I begin to laugh, because how consummately flawless is his timing. If we were a film, this would be the moment where the music changes. Our heroes interrupted. I kissed him anyway, and then we ran impossibly quickly, hand in hand through the thick spiky crowd of heavily made-up women in towering heels and men in leather kilts and g-strings, all the way from the very back to out front the building.
On the ground, propped up by the wall, is an unconscious girl in a green fairy costume surrounded by too many people who don’t know what to do. Immediately, Matthew and I pull off her panicking friends. Lasilana is already there, she had caught them trying to pour water down the girls throat in a poorly thought out attempt at reviving her and now as we arrived, she began holding people back, trying to calm them down, giving us room to work. I took her clammy body from the cold wall, lean her sitting sprawled against my own and tilted her head back against my arm, trying to open a clear passage for air. We get her name, Jennifer, from one of the smeary tear-faced friends and I begin saying her name, pinching her lightly, checking the tracking of her eyes. Her breathing was laboured as I checked her weakening pulse. Matthew gets on the phone with the paramedics.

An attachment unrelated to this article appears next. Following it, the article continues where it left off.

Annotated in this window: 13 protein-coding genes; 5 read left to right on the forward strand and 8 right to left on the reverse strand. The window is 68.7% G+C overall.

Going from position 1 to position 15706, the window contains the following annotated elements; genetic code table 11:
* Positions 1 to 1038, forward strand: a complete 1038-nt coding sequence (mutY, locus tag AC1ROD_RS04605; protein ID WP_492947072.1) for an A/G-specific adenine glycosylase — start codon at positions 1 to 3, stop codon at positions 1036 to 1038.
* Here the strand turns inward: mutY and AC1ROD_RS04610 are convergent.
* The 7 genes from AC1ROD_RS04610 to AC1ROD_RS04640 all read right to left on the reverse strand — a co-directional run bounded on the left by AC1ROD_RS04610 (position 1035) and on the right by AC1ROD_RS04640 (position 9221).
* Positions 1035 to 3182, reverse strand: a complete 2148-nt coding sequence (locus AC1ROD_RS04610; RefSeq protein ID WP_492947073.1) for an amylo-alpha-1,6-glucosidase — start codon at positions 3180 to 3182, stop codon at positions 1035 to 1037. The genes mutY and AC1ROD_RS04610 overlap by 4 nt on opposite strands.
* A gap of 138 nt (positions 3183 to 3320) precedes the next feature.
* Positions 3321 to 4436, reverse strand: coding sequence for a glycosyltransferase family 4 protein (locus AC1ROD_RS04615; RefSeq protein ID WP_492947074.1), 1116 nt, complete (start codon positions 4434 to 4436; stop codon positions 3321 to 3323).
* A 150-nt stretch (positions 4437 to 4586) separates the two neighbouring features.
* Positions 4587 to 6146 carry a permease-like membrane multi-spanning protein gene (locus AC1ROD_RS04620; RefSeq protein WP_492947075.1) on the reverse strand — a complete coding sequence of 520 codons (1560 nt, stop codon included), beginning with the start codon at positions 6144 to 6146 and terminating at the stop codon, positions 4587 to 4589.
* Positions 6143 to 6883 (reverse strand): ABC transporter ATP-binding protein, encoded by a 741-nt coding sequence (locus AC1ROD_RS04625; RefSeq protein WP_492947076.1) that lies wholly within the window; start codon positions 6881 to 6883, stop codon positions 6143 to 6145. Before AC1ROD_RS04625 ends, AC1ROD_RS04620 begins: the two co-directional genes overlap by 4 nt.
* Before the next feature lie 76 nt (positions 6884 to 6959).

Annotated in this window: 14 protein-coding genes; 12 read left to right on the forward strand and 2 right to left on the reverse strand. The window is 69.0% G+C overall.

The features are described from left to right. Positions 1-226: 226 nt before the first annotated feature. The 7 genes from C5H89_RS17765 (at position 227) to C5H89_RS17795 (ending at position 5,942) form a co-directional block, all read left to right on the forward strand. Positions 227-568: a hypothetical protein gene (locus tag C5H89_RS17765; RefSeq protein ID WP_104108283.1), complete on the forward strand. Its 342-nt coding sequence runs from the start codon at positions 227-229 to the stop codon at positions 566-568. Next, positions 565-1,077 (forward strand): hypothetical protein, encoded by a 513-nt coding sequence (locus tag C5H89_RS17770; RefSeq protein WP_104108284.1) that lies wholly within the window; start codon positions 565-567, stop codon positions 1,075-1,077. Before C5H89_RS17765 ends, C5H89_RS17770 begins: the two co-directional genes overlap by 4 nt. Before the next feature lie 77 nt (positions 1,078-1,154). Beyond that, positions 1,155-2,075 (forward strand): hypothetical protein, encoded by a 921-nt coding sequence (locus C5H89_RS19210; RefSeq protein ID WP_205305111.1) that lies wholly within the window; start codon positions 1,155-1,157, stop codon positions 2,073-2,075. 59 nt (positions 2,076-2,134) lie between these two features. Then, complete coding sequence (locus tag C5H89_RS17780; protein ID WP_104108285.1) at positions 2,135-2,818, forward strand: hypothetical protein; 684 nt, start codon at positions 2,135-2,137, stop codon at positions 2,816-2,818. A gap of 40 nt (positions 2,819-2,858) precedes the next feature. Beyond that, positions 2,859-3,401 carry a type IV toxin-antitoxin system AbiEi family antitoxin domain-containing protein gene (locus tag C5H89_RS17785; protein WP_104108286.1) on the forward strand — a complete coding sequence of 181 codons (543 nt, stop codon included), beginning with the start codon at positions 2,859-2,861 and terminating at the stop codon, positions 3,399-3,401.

One one-thousand. Two one-thousand. Three one-thousand, feels a little like the counting inside from earlier, but she doesn’t get to four. I switch quickly from her wrist to her neck. Still no pulse. Four is simply not on the agenda unless I do something. Matthew is busy on the phone, almost standing on the street, and I can’t see Lasilana. I assume she’s behind one of the cement pillars calming crowd people, so I go it alone.